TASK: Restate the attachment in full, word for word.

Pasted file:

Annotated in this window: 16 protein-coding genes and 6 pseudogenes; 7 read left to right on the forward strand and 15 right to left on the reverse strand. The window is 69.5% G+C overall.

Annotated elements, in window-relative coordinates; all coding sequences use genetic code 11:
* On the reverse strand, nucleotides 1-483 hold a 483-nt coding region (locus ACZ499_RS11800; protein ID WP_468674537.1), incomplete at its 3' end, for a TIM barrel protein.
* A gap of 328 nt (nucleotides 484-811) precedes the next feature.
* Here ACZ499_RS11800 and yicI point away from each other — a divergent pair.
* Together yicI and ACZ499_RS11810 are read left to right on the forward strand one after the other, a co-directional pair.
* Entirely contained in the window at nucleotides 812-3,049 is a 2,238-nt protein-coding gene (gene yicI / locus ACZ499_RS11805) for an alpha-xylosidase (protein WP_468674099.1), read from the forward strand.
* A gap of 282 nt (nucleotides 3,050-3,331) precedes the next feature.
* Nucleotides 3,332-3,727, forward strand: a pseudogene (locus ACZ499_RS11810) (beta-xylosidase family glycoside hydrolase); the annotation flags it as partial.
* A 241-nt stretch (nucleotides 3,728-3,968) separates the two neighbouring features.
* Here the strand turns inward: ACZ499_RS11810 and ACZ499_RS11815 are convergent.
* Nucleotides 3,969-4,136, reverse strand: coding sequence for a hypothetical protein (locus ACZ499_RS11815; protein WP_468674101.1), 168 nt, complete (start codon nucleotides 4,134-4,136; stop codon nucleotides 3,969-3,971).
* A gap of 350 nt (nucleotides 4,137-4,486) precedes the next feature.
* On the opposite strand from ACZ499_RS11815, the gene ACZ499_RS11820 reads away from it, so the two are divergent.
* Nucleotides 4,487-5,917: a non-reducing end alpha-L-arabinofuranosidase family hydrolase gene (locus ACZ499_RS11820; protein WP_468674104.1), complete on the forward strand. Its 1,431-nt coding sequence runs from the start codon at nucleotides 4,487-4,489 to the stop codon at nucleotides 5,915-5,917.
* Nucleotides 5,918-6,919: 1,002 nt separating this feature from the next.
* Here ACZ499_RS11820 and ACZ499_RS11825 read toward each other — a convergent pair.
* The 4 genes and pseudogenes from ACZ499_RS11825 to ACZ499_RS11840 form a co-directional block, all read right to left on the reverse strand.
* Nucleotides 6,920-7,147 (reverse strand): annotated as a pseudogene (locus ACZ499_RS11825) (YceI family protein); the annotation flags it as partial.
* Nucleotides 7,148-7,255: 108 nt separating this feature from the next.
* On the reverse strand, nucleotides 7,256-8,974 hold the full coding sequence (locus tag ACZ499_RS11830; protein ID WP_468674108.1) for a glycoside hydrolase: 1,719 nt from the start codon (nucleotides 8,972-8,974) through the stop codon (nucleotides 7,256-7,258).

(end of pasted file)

Annotated in this window: 16 protein-coding genes and 6 pseudogenes; 7 read left to right on the forward strand and 15 right to left on the reverse strand. The window is 69.5% G+C overall.

Annotated elements, in window-relative coordinates; all coding sequences use genetic code 11:
* On the reverse strand, nucleotides 1-483 hold a 483-nt coding region (locus ACZ499_RS11800; protein ID WP_468674537.1), incomplete at its 3' end, for a TIM barrel protein.
* A gap of 328 nt (nucleotides 484-811) precedes the next feature.
* Here ACZ499_RS11800 and yicI point away from each other — a divergent pair.
* Together yicI and ACZ499_RS11810 are read left to right on the forward strand one after the other, a co-directional pair.
* Entirely contained in the window at nucleotides 812-3,049 is a 2,238-nt protein-coding gene (gene yicI / locus ACZ499_RS11805) for an alpha-xylosidase (protein WP_468674099.1), read from the forward strand.
* A gap of 282 nt (nucleotides 3,050-3,331) precedes the next feature.
* Nucleotides 3,332-3,727, forward strand: a pseudogene (locus ACZ499_RS11810) (beta-xylosidase family glycoside hydrolase); the annotation flags it as partial.
* A 241-nt stretch (nucleotides 3,728-3,968) separates the two neighbouring features.
* Here the strand turns inward: ACZ499_RS11810 and ACZ499_RS11815 are convergent.
* Nucleotides 3,969-4,136, reverse strand: coding sequence for a hypothetical protein (locus ACZ499_RS11815; protein WP_468674101.1), 168 nt, complete (start codon nucleotides 4,134-4,136; stop codon nucleotides 3,969-3,971).
* A gap of 350 nt (nucleotides 4,137-4,486) precedes the next feature.
* On the opposite strand from ACZ499_RS11815, the gene ACZ499_RS11820 reads away from it, so the two are divergent.
* Nucleotides 4,487-5,917: a non-reducing end alpha-L-arabinofuranosidase family hydrolase gene (locus ACZ499_RS11820; protein WP_468674104.1), complete on the forward strand. Its 1,431-nt coding sequence runs from the start codon at nucleotides 4,487-4,489 to the stop codon at nucleotides 5,915-5,917.
* Nucleotides 5,918-6,919: 1,002 nt separating this feature from the next.
* Here ACZ499_RS11820 and ACZ499_RS11825 read toward each other — a convergent pair.
* The 4 genes and pseudogenes from ACZ499_RS11825 to ACZ499_RS11840 form a co-directional block, all read right to left on the reverse strand.
* Nucleotides 6,920-7,147 (reverse strand): annotated as a pseudogene (locus ACZ499_RS11825) (YceI family protein); the annotation flags it as partial.
* Nucleotides 7,148-7,255: 108 nt separating this feature from the next.
* On the reverse strand, nucleotides 7,256-8,974 hold the full coding sequence (locus tag ACZ499_RS11830; protein ID WP_468674108.1) for a glycoside hydrolase: 1,719 nt from the start codon (nucleotides 8,972-8,974) through the stop codon (nucleotides 7,256-7,258).